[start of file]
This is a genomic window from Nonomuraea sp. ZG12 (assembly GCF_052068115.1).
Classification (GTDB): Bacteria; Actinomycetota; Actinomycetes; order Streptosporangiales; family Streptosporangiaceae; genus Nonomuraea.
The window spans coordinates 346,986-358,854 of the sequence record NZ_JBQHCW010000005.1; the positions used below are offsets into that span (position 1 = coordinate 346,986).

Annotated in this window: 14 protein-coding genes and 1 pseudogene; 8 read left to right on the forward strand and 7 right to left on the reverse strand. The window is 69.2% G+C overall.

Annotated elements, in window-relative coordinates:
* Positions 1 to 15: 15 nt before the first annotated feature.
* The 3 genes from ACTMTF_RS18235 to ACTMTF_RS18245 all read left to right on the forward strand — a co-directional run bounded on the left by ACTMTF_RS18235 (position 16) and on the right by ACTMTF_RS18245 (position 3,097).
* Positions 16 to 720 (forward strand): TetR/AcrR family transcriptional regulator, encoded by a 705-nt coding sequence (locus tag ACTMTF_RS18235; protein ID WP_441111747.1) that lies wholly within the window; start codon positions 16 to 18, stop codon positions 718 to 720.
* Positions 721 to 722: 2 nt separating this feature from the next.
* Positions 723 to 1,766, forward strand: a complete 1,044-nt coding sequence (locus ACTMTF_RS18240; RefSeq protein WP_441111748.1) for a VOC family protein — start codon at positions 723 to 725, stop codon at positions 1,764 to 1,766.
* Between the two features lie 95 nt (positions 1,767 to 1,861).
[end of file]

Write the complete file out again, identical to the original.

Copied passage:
This is a genomic window from Nonomuraea sp. ZG12 (assembly GCF_052068115.1).
Classification (GTDB): Bacteria; Actinomycetota; Actinomycetes; order Streptosporangiales; family Streptosporangiaceae; genus Nonomuraea.
The window spans coordinates 346,986-358,854 of the sequence record NZ_JBQHCW010000005.1; the positions used below are offsets into that span (position 1 = coordinate 346,986).

Annotated in this window: 14 protein-coding genes and 1 pseudogene; 8 read left to right on the forward strand and 7 right to left on the reverse strand. The window is 69.2% G+C overall.

Annotated elements, in window-relative coordinates:
* Positions 1 to 15: 15 nt before the first annotated feature.
* The 3 genes from ACTMTF_RS18235 to ACTMTF_RS18245 all read left to right on the forward strand — a co-directional run bounded on the left by ACTMTF_RS18235 (position 16) and on the right by ACTMTF_RS18245 (position 3,097).
* Positions 16 to 720 (forward strand): TetR/AcrR family transcriptional regulator, encoded by a 705-nt coding sequence (locus tag ACTMTF_RS18235; protein ID WP_441111747.1) that lies wholly within the window; start codon positions 16 to 18, stop codon positions 718 to 720.
* Positions 721 to 722: 2 nt separating this feature from the next.
* Positions 723 to 1,766, forward strand: a complete 1,044-nt coding sequence (locus ACTMTF_RS18240; RefSeq protein WP_441111748.1) for a VOC family protein — start codon at positions 723 to 725, stop codon at positions 1,764 to 1,766.
* Between the two features lie 95 nt (positions 1,767 to 1,861).